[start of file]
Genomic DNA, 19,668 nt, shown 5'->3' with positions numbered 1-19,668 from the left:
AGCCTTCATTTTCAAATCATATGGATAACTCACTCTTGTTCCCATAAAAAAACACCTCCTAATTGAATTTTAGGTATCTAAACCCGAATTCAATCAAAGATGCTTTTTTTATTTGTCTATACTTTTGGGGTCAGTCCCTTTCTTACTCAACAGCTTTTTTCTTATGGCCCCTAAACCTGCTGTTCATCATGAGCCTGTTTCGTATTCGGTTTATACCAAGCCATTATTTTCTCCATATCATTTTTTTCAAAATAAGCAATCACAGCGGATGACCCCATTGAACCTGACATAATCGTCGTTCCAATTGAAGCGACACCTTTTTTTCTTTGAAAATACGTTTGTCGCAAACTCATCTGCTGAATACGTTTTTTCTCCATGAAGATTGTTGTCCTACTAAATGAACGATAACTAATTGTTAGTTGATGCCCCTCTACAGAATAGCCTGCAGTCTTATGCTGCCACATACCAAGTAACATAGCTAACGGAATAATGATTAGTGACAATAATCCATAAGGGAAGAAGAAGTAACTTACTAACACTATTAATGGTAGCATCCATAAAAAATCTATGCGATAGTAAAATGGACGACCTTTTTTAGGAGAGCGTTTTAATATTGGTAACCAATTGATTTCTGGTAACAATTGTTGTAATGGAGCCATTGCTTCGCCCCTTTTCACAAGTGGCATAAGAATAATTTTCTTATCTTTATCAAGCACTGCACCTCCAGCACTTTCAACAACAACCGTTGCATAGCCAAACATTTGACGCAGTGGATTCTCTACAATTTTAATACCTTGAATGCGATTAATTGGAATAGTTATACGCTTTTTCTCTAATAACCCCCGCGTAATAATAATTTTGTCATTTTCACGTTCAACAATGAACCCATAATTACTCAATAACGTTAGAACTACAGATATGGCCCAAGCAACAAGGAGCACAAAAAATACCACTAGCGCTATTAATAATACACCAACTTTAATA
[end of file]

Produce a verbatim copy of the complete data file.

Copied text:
Genomic DNA, 19,668 nt, shown 5'->3' with positions numbered 1-19,668 from the left:
AGCCTTCATTTTCAAATCATATGGATAACTCACTCTTGTTCCCATAAAAAAACACCTCCTAATTGAATTTTAGGTATCTAAACCCGAATTCAATCAAAGATGCTTTTTTTATTTGTCTATACTTTTGGGGTCAGTCCCTTTCTTACTCAACAGCTTTTTTCTTATGGCCCCTAAACCTGCTGTTCATCATGAGCCTGTTTCGTATTCGGTTTATACCAAGCCATTATTTTCTCCATATCATTTTTTTCAAAATAAGCAATCACAGCGGATGACCCCATTGAACCTGACATAATCGTCGTTCCAATTGAAGCGACACCTTTTTTTCTTTGAAAATACGTTTGTCGCAAACTCATCTGCTGAATACGTTTTTTCTCCATGAAGATTGTTGTCCTACTAAATGAACGATAACTAATTGTTAGTTGATGCCCCTCTACAGAATAGCCTGCAGTCTTATGCTGCCACATACCAAGTAACATAGCTAACGGAATAATGATTAGTGACAATAATCCATAAGGGAAGAAGAAGTAACTTACTAACACTATTAATGGTAGCATCCATAAAAAATCTATGCGATAGTAAAATGGACGACCTTTTTTAGGAGAGCGTTTTAATATTGGTAACCAATTGATTTCTGGTAACAATTGTTGTAATGGAGCCATTGCTTCGCCCCTTTTCACAAGTGGCATAAGAATAATTTTCTTATCTTTATCAAGCACTGCACCTCCAGCACTTTCAACAACAACCGTTGCATAGCCAAACATTTGACGCAGTGGATTCTCTACAATTTTAATACCTTGAATGCGATTAATTGGAATAGTTATACGCTTTTTCTCTAATAACCCCCGCGTAATAATAATTTTGTCATTTTCACGTTCAACAATGAACCCATAATTACTCAATAACGTTAGAACTACAGATATGGCCCAAGCAACAAGGAGCACAAAAAATACCACTAGCGCTATTAATAATACACCAACTTTAATA